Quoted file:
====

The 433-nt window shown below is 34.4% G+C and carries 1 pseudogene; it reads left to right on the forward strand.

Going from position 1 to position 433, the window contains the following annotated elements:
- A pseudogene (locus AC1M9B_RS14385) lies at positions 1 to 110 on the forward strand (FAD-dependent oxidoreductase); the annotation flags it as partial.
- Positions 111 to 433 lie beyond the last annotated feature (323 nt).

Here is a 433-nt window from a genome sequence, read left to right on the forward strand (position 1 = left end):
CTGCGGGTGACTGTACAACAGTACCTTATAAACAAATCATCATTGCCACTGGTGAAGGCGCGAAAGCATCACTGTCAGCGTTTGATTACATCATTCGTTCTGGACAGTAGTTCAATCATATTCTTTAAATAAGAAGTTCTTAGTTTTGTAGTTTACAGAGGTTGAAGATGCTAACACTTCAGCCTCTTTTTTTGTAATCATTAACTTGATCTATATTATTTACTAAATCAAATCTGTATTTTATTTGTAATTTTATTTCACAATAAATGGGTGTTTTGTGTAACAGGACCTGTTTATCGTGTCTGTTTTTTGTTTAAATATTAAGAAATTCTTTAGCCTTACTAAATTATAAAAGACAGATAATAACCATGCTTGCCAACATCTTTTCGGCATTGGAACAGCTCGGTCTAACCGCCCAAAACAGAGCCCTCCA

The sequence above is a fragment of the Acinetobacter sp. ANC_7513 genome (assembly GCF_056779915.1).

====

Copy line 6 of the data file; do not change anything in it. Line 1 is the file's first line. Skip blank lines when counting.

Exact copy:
CTGCGGGTGACTGTACAACAGTACCTTATAAACAAATCATCATTGCCACTGGTGAAGGCGCGAAAGCATCACTGTCAGCGTTTGATTACATCATTCGTTCTGGACAGTAGTTCAATCATATTCTTTAAATAAGAAGTTCTTAGTTTTGTAGTTTACAGAGGTTGAAGATGCTAACACTTCAGCCTCTTTTTTTGTAATCATTAACTTGATCTATATTATTTACTAAATCAAATCTGTATTTTATTTGTAATTTTATTTCACAATAAATGGGTGTTTTGTGTAACAGGACCTGTTTATCGTGTCTGTTTTTTGTTTAAATATTAAGAAATTCTTTAGCCTTACTAAATTATAAAAGACAGATAATAACCATGCTTGCCAACATCTTTTCGGCATTGGAACAGCTCGGTCTAACCGCCCAAAACAGAGCCCTCCA